Canada is a country of roughly 30 million people, divided into ten provinces and three territories. Each province and territory has unique geographic, historical, cultural narratives, and all have many great reasons to include them in a vacation to this “land of the birchbark huts.”
Newfoundland and Labrador – The eastern-most province joined the Canada in 1949. It is divided into two parts, the island of Newfoundland, and the rugged, sparesly populated Labrador. The province is known for its rich, distinctive local dialect, as well as its long history of fishing, especially for cod, off its shores on the Grand Banks of Newfoundland. Though in recent years the fishery has been severely curtailed due to overfishing, offshore oil and gas deposits have brought new and hitherto unseen prosperity. Newfoundlanders are known for their friendly, outgoing nature, and quirky sense of style, most famously represented in the bright colours they paint their houses, so much so that one street in Newfoundland is simply known as “jelly bean road.”
Nova Scotia – Another one of Canada’s four “maritime” provinces, Nova Scotia has also been a product of the sea throughout its history. Most of the province is attached to the mainland, except for the northern island of Cape Breton, considered by many the cradle of a thriving East Coast Canadian music scene. Nova Scotia is home to The Blue Nose II, one of the world’s fastest schooners, and the boat depicted on the Canadian dime.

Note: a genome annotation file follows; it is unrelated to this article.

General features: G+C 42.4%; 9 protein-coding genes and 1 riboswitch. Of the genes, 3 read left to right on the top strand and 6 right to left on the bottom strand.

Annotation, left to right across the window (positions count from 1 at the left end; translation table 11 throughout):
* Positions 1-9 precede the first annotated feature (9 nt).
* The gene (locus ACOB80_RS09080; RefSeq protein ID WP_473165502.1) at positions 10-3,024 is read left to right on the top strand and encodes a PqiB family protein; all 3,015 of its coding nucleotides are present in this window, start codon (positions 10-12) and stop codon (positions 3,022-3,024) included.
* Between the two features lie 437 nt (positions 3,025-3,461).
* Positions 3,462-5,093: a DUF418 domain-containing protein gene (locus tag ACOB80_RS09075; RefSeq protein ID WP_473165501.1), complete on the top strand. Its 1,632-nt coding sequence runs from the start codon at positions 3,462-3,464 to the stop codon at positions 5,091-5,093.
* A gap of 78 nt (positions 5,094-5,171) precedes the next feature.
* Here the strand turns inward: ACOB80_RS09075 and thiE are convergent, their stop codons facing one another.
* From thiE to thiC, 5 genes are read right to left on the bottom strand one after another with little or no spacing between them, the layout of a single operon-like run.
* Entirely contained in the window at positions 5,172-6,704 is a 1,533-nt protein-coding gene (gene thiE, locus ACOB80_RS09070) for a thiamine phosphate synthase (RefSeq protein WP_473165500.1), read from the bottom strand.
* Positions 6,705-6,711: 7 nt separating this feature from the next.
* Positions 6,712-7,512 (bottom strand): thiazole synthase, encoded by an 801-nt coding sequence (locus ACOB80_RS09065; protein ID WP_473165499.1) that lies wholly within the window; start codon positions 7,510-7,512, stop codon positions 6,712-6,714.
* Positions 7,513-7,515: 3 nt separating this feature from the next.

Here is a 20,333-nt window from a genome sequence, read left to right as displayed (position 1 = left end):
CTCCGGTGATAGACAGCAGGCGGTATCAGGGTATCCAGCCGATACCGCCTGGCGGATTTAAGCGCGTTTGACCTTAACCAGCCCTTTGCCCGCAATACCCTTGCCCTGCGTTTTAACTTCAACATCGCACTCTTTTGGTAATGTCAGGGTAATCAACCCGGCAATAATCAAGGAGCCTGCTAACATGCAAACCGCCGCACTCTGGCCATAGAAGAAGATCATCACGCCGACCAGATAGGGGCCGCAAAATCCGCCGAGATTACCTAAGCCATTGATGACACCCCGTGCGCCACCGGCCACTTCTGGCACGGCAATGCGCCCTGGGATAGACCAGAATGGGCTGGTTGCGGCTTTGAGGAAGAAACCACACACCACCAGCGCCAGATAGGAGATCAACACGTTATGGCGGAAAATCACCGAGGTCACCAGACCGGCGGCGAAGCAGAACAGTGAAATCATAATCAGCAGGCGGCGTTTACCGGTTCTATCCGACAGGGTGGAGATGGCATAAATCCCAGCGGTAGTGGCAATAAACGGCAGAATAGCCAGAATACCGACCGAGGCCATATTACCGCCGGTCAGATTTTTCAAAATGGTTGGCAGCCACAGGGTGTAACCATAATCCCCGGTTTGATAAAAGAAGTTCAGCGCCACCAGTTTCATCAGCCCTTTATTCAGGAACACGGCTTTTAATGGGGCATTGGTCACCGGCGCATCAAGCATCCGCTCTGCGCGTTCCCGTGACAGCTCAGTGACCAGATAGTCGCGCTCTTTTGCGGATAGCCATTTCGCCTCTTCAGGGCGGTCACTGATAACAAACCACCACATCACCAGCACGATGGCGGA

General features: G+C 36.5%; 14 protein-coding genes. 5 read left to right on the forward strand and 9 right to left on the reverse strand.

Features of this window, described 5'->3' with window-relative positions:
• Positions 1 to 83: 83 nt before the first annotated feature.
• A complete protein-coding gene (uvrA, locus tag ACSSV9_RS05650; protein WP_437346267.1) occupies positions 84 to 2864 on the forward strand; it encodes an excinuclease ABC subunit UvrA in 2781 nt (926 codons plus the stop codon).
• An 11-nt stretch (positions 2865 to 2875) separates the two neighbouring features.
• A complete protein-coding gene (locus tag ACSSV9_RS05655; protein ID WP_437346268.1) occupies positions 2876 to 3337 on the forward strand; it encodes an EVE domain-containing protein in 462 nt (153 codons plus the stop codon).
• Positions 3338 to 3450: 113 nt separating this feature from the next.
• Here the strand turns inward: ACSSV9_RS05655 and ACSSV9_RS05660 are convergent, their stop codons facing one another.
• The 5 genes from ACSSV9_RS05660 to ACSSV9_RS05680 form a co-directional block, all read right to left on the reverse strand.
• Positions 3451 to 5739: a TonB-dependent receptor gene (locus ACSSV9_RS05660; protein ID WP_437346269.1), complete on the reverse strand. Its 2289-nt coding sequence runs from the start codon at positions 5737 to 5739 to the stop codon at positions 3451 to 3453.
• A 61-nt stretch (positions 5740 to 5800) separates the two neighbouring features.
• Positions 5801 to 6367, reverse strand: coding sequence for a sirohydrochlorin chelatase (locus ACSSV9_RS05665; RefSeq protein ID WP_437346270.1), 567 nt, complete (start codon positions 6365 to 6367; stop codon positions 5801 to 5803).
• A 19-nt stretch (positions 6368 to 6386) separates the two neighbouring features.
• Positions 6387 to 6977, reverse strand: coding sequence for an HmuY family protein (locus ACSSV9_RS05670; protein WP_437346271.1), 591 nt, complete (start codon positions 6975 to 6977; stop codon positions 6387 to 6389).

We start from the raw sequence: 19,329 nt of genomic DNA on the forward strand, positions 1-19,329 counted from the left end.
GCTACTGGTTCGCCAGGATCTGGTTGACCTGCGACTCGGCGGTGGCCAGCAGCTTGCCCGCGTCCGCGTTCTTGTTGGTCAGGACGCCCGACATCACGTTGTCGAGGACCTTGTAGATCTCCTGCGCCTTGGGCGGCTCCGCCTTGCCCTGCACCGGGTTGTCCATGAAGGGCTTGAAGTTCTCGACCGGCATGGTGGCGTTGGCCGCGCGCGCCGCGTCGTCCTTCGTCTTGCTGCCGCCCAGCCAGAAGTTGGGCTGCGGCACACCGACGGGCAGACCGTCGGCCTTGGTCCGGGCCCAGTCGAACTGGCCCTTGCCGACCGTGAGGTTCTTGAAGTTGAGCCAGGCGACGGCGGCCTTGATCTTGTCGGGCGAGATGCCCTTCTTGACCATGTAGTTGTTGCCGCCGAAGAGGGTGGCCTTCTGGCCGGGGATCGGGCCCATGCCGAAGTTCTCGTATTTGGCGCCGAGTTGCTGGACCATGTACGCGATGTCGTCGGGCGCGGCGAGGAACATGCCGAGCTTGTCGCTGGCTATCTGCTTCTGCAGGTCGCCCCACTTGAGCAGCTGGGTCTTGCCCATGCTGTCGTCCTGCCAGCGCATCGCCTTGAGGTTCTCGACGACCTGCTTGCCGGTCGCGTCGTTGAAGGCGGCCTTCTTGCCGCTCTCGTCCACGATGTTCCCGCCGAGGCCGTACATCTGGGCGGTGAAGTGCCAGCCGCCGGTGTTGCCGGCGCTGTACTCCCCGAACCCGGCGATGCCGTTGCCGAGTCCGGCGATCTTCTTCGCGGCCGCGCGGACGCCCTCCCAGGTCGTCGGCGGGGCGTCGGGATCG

Prince Edward Island – Canada’s smallest province, PEI as it’s affectionately referred to, is best known for its potatoes and its plays. PEI potatoes are considered among Canada’s best, and farms exist alongside golf courses, light houses and sandy beaches throughout the island. The capital, Charlottetown, is home to the world-famous Charlottetown Festival, a major Canadian theatre that regularly produces the stage version of Anne of Green Gables, the story of a precocious red-headed child with a heart of gold, written by Lucy Maud Montgomery, PEI’s most beloved author.
New Brunswick – The fourth maritime province is called New Brunswick. It has a smaller connection to the sea than the others, albeit an important one, and it is home to the Bay of Fundy, which is known for some of the most extreme ocean tides on earth. New Brunswick was once home to the Acadians, French-speaking settlers who were forcefully relocated by the British when they captured North America from the French. Some Acadians moved to South America, while others settled in what is now New Orleans (thus the French language and culture still present in that city today). Eventually the British allowed the Acadians to return home, but many never did. Still, the province remains the only one in Canada that is officially bi-lingual: English and French exist side-by-side in every aspect of provincial life, and do so in relative harmony.